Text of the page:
But read that above verse again to hear the heart of the One who was enacting the chastisement. He describes Ephraim as His “dear son”. That Hebrew word translated dear is found nowhere else in the bible. It carries the idea of Ephraim being prized and favored. God also describes Ephraim as His “darling child”. Again, in the word translated darling, God intentionally uses a word that is seldom used anywhere else in Scripture and nowhere else in the book of Jeremiah. He speaks of rebellious, stiff-necked Ephraim as His darling, His preferred child. Though the interaction between the Father and His children had been diminished by their sins, nothing of the core relationship had changed at all. He was still Daddy. God’s heart was still tender towards His people. He despised what they had done, but He could not do anything else but love them intensely. It’s not His nature to stop loving His kids. Truly he had spoken judgment against them, but He promises that He will act in mercy again toward them. Then comes the stunner:
God says, “My heart yearns for them.” God’s anger at their actions never eclipsed the level of His steadfast love for them.
And so it is with you and me. Like our earthly children do to us as we raise them, we, as children of God, will inevitably fail Him at times. Let’s be clear: we sin against Him. We think things that oppose His nature. We say things that grieve His heart. We do things that defy His holy authority. If those thoughts, words or actions persist, God will do to us what He did to Ephraim. God will enact measured chastisement to break us of our resistance. He can go to extremes with His own children if it becomes necessary. We do well to remember, however, these seasons are not carried out by some raging, abusive Father who delights in our punishment. Not at all. Though He speaks against us with His truth, though He push back against our stubbornness with His omnipotence, though He will mute our speech by the paralyzing volume of His own voice of authority – though He do all of these things and more, His heart still yearns for us in undiminished love. It is amazing to me that He can do that. I am astounded that God can act in full and holy discipline, and yet still operate toward us with a heart overflowing with full-throttle love. His goodness is eventually what brings us to repentance and brokenness. His gentleness is always right behind our response to his discipline. It may sound a little over-simplified but…after He spanks us, He hugs us tightly. He reassures us that He is still our Abba. He whispers that His love never dropped a notch while we were determined to think, speak or act in ways that opposed Him.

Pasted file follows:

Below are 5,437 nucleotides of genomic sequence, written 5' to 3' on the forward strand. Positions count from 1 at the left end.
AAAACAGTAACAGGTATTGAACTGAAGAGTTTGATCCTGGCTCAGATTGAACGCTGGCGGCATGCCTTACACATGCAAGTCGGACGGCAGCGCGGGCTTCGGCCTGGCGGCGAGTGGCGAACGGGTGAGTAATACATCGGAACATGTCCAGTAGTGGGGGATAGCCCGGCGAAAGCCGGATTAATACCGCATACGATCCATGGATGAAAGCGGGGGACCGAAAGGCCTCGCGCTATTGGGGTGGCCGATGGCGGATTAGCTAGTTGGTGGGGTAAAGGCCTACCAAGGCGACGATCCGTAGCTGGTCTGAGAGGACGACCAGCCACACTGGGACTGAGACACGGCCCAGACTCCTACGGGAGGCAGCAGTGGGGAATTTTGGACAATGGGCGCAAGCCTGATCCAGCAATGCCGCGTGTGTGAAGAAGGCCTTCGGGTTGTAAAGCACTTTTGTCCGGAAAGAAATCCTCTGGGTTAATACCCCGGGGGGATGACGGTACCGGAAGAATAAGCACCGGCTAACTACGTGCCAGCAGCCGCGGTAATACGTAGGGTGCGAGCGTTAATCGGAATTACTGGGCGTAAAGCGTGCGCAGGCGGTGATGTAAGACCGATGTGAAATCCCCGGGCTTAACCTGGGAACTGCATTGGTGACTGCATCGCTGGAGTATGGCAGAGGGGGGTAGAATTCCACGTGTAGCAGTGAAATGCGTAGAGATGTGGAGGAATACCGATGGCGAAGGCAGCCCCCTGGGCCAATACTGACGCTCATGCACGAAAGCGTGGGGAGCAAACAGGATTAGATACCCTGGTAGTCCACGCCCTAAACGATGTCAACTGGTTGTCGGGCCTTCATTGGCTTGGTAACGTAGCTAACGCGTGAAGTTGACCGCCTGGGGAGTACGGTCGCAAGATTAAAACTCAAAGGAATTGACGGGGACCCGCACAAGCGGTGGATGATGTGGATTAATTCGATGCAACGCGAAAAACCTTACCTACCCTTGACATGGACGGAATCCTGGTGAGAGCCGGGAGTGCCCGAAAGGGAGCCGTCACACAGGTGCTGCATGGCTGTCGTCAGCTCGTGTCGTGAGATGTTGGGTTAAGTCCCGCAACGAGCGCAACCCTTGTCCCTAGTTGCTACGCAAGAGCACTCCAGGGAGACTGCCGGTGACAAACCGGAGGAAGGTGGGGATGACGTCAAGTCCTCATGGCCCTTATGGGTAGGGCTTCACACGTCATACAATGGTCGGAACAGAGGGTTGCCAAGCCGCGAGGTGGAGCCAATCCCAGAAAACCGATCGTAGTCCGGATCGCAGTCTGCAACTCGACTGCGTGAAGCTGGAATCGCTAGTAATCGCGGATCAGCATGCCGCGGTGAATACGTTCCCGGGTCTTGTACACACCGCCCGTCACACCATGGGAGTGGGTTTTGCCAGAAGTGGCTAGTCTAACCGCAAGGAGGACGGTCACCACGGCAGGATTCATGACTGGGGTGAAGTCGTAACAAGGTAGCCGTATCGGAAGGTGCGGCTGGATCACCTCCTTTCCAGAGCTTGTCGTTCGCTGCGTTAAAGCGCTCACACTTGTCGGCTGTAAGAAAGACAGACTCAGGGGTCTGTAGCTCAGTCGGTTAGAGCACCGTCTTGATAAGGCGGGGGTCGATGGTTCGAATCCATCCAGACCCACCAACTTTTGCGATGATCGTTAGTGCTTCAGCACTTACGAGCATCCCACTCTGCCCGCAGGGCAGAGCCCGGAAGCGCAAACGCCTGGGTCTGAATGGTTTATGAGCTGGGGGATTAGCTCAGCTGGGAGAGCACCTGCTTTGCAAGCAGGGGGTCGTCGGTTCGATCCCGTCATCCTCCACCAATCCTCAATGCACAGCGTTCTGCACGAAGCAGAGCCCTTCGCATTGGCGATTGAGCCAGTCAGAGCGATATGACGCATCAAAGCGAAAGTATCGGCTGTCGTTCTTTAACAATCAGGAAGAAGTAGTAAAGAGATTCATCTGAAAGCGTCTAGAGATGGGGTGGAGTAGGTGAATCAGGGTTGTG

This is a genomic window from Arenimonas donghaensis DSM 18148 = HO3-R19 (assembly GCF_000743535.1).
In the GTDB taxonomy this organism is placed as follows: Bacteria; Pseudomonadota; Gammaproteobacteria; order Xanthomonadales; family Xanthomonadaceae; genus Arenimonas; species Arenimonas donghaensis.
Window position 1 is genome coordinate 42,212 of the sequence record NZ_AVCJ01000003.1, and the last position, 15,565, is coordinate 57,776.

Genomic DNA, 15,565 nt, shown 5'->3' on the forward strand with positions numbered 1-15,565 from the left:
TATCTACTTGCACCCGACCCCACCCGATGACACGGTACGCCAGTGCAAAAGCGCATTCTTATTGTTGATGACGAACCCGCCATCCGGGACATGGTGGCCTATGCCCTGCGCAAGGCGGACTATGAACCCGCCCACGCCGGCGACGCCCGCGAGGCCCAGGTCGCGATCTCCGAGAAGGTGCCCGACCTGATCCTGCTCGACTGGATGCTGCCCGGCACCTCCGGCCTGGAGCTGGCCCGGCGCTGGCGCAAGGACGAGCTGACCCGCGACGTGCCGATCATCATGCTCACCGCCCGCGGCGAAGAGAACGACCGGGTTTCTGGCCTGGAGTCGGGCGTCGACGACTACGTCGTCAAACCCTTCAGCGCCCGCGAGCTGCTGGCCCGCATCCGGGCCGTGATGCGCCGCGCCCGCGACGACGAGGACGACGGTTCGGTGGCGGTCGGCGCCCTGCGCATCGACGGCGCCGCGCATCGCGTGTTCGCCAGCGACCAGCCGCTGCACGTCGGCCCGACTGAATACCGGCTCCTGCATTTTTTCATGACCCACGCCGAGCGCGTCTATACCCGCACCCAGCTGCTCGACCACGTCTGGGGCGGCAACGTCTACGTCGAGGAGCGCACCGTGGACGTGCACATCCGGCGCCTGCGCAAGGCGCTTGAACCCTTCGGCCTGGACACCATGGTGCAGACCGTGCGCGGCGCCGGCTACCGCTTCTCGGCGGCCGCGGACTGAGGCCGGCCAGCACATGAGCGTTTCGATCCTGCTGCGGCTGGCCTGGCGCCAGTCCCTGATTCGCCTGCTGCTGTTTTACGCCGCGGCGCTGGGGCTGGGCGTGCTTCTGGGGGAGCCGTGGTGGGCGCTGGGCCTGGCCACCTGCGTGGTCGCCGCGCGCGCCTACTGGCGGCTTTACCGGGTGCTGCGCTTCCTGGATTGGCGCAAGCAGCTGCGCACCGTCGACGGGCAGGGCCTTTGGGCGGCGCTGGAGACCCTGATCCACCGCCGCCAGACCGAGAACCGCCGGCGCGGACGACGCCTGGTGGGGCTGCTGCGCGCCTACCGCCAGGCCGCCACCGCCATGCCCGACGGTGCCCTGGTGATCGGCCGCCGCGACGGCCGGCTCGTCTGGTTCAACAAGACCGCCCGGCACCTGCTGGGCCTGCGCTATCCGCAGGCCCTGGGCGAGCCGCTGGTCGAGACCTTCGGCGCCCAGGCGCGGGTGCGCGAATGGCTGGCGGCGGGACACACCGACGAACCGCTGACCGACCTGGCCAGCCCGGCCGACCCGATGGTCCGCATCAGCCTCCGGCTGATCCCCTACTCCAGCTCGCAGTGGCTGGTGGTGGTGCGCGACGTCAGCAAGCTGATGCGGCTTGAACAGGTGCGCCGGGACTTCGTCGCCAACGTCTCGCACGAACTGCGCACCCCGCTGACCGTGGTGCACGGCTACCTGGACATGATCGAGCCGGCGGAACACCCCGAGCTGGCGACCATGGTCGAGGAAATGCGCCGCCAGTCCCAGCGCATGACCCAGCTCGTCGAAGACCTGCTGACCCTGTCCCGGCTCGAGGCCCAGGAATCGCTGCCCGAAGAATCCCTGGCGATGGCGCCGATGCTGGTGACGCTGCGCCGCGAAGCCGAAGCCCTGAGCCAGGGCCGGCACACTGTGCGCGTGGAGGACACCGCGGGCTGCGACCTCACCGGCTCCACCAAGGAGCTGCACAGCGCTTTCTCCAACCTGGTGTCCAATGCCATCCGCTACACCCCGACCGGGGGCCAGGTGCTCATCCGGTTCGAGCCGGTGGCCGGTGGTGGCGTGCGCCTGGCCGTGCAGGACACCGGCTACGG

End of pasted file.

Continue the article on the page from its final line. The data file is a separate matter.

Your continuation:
We melt in arms that hold us like that.
We yield to a voice that comforts us like that.
We find our true selves again when we experience love like that.
We recognize that Father has surely had mercy upon us, just like He promised Ephraim.
So, for those who may feel like they are serial-stumblers, repeat violators, proven Kingdom vagabonds who wonder how God could ever love them again, let me just point you back to the revelation of His heart found in Jeremiah 31:20:
He loves you.
He loves you with a love that defies logic.
He yearns for you.
He is a good, good Father. Anytime you are ready, His arms are open for your return.
So run there.